25 November 2021


I must confess that I have not conducted an exhaustive survey of the available literature on Edward VIII, Wallis Simpson, or their sexuality. But the impression I get from what I have looked at suggests that a masterful sexual dominance on his part was not the most obvious public element in their relationship. 

In Thrones, Dominations by Dorothy Sayers (it was 'completed' by J Paton Walsh), the relationship between Rosamund and Laurence Harwell appears to be so structured as to evoke some elements of that between Edward and Wallis. She controls the relationship. She calls the shots, and there are elements of suppliancy and subordination in Lawrence. "It was true that happiness had often to be wooed, pleaded for, struggled for; but he took it for granted that a woman was made like that -- she did not come half-way to meet desire ... she shrank instinctively from passion, but her shrinking inflamed it ... Since every act of love was an act of compliance, it was right to be grateful for it -- her surrender was so beautiful -- an intoxicating compliment that filled one with a perpetual consciousness of achievement. For the territory was never won; Alexander , had he been a lover, need never have lacked for new worlds to conquer -- it would have given him sufficient exercise to reconquer the same world over and over again.

"There were moments when Harwell found the endless ever-renewed warfare exhausting. To come so near, to achieve a conquest so absolute, and then, never to sit and enjoy his heritage in peace, but to find himself battering at the defences again ... She could always, of course, bring him to heel by witholding herself ...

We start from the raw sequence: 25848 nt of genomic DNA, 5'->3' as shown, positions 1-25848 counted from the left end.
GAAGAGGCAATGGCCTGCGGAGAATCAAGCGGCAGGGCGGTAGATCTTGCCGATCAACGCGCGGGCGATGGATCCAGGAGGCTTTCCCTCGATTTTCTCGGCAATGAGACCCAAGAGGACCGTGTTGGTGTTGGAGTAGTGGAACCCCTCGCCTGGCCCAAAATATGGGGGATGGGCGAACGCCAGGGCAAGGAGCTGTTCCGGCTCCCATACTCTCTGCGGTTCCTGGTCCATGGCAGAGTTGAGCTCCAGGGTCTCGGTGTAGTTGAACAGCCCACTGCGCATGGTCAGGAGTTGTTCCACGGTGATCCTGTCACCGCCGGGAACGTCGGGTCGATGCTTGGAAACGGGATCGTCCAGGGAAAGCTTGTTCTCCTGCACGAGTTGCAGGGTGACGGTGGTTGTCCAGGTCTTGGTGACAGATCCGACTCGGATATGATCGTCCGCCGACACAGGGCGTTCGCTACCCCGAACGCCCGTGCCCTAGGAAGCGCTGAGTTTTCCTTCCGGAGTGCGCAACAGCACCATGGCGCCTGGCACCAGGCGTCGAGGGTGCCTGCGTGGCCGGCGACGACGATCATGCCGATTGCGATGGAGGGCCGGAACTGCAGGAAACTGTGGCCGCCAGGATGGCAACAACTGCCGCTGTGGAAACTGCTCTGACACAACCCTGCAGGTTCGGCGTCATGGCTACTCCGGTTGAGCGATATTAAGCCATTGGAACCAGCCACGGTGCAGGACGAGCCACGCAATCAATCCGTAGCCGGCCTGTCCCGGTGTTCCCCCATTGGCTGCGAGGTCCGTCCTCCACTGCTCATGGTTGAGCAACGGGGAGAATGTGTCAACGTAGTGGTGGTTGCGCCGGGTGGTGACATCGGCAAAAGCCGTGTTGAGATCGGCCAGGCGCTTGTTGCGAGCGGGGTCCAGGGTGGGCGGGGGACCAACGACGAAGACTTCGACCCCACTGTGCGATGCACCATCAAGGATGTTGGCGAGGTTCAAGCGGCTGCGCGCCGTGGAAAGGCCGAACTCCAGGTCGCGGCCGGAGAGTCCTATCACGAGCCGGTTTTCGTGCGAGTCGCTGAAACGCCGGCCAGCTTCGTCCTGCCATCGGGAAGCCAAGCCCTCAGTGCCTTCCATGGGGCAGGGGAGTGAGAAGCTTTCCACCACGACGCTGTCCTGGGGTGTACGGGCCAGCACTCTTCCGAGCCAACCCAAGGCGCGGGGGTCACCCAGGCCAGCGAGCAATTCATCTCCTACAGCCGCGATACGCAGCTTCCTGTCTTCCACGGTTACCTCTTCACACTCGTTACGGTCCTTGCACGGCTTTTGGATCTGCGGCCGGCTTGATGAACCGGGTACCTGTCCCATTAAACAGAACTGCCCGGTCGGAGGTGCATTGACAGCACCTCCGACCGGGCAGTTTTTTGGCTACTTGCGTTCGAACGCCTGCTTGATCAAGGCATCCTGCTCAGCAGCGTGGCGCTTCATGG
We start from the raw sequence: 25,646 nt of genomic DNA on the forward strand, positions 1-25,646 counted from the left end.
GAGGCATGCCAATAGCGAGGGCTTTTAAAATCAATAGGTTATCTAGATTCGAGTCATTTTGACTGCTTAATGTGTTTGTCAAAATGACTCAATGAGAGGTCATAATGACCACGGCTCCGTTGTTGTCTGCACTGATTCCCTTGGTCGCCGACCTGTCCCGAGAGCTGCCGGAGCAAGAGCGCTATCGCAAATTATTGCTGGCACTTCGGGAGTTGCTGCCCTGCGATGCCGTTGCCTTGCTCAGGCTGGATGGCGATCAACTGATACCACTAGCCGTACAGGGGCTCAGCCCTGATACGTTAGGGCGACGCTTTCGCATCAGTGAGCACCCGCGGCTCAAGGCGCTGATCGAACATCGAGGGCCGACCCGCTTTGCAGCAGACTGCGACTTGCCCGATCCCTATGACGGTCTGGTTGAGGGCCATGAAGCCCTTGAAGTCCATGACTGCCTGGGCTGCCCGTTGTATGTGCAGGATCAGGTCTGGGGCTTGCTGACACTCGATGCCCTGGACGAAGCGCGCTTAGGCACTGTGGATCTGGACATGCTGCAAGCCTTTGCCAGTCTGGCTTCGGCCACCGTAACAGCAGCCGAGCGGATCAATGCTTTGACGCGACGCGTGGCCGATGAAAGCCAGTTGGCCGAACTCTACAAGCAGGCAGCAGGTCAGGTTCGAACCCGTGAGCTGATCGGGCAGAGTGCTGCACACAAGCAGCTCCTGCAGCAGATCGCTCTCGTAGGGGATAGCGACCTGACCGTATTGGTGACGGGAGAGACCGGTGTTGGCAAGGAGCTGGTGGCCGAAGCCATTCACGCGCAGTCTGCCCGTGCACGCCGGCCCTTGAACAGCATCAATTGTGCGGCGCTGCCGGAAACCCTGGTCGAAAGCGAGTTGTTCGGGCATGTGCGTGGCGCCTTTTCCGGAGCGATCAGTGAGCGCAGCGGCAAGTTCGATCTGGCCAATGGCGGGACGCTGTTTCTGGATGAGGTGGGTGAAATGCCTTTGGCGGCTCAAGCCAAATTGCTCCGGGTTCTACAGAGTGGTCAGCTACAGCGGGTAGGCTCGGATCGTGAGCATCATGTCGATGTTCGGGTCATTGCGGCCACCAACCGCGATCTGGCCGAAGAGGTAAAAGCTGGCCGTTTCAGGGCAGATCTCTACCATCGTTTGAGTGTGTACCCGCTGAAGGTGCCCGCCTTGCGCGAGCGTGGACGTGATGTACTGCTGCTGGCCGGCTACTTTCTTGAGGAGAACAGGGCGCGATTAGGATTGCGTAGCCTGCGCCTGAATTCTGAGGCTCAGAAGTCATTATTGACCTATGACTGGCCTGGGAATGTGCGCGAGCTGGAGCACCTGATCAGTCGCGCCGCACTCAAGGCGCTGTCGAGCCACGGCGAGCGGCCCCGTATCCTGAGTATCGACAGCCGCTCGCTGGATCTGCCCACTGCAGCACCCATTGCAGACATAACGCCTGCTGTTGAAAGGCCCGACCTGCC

"'But of course I love you for yourself, dearest,' he said desperately, coming over to her. 'How can you possibly think anything else? Oh, damn that telephone! Rosamund, listen ...'

"'Sure?' She smiled over his head as he knelt, in agitated surrender at the bedside, while the bell shrilled unheeded.

"'Certain. ... Surely I've proved it by this time.'

"Her face hardened. She said coldly, 'Hadn't you better answer the telephone?'" 

The two couples, the Wimseys and the Harwells, go to their respective theatres in Paris. The Harwells, at the Grand Guignol, see a melodrama about a woman who murders ... apparently, strangles ... her lover. They find 'the strangling scene' so "terribly exciting" that Rosamund is wriggling with sexual excitement in the homeward-bound taxi. 

The Wimseys, on the other hand, do not need staged kinks to remind them that they are married. They are united in finding the taxi ride to their theatre ... the Comedie-Francaise ... disappointingly rapid. Attempts to elucidate their dialogue ... about worms ... might be inappropriate on as respectable a Family Blog as this one.

Paul Delagardie, who, like any proper old gentleman, goes to the Folies, is reassured that legs ..."and breasts, for that matter ... had improved very much since his young days; for one thing, you see a great deal more of them."

One more episode (in which I will confess to a slight bibliographical uncertainty) ... should finish this topic.

1 comment:

Banshee said...

Wallis Simpson's primary sexual allegiance was "narcissist." (There's a lot of that going around, these days.) So it didn't really matter what happened in bed, as long as there were tons and tons of positive and negative emotional "fuel" involved, for her.

She actually did have brains, when she cared to use them for non-drama, survival, or external-drama-providing purposes, but that's about it.

I never managed to get more than about 15 pages into TD; so it's nice to know that there were some interesting bits, beyond the parts that are known to have been written by Sayers.